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Latest Fahrenheit Stories

2006-08-01 12:20:00

NEW YORK (Reuters) - Parts of eastern United States prepared on Tuesday for a potentially deadly heatwave with the mercury forecast to top 100 degrees Fahrenheit (38 Celsius) but power grid operators assured demand could be met. The heatwave is moving across the country from California, which has just suffered through more than two consecutive weeks of triple-digit temperatures that killed at least 126 people and caused power failures. Meteorologists also forecast 100 degrees Fahrenheit in...

2006-07-19 07:50:00

By Tim Castle LONDON -- Authorities scrambled to save lives in a heatwave in northern Europe on Wednesday, hoping to avoid a repeat of the hot weather in 2003 that killed 15,000 people in France and 2,000 in Britain. In France, an 85-year-old man admitted to hospital and an 81-year-old woman found dead in her home were the first people believed to have died there because of the heat. "We must be vigilant and still more vigilant," said Health Minister Xavier Bertrand. "And pay more attention...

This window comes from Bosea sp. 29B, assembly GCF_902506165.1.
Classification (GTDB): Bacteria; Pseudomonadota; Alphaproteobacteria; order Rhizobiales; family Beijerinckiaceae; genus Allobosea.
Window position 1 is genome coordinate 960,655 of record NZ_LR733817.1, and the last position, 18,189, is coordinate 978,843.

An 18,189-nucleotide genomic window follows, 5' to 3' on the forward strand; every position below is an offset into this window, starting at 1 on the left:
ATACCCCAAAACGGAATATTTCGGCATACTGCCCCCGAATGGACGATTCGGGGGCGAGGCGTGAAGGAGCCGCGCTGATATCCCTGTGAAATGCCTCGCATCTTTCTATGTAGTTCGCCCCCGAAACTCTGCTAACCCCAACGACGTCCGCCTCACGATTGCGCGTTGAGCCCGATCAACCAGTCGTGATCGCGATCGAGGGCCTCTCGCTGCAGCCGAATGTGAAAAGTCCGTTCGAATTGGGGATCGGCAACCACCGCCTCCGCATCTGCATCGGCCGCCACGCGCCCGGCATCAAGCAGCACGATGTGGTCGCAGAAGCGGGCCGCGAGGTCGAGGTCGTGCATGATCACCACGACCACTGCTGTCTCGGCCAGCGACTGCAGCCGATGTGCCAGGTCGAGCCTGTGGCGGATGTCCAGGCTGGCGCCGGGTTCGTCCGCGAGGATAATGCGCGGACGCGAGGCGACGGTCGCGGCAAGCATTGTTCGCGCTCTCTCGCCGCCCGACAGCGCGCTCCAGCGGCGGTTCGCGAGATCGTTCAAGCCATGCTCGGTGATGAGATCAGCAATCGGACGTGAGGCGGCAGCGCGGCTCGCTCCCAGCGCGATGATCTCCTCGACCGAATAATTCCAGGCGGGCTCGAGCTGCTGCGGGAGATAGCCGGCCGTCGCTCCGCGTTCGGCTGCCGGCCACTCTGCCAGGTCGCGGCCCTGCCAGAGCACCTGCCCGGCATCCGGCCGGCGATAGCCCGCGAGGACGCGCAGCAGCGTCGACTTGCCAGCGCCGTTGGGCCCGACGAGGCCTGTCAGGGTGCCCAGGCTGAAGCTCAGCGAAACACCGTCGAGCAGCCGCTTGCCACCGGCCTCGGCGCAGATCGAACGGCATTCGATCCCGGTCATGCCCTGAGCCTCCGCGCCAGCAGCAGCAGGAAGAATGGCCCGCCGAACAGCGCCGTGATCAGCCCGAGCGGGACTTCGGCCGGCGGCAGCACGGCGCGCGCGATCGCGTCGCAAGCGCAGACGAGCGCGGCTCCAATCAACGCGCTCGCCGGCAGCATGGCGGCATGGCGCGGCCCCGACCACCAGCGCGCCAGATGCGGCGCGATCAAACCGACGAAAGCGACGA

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2006-07-12 08:40:00

If you think dinosaurs are hot today, just think back to about 110 million years ago when they really ran hot and heavy. One of the larger animals, a behemoth called Sauroposeidon proteles, weighed close to 120,000 pounds as an adult. Now, a new study led by the University of Florida suggests it may have had a body temperature close to 48 degrees Celsius. That is a 118-degree Fahrenheit normal temperature, about as hot as most living creatures can get before the proteins in their bodies...


Word of the Day
siliqua
  • A Roman unit of weight, 1⁄1728 of a pound.
  • A weight of four grains used in weighing gold and precious stones; a carat.
  • In anatomy, a formation suggesting a husk or pod.
  • The lowest unit in the Roman coinage, the twenty-fourth part of a solidus.
  • A coin of base silver of the Gothic and Lombard kings of Italy.
'Siliqua' comes from a Latin word meaning 'a pod.'
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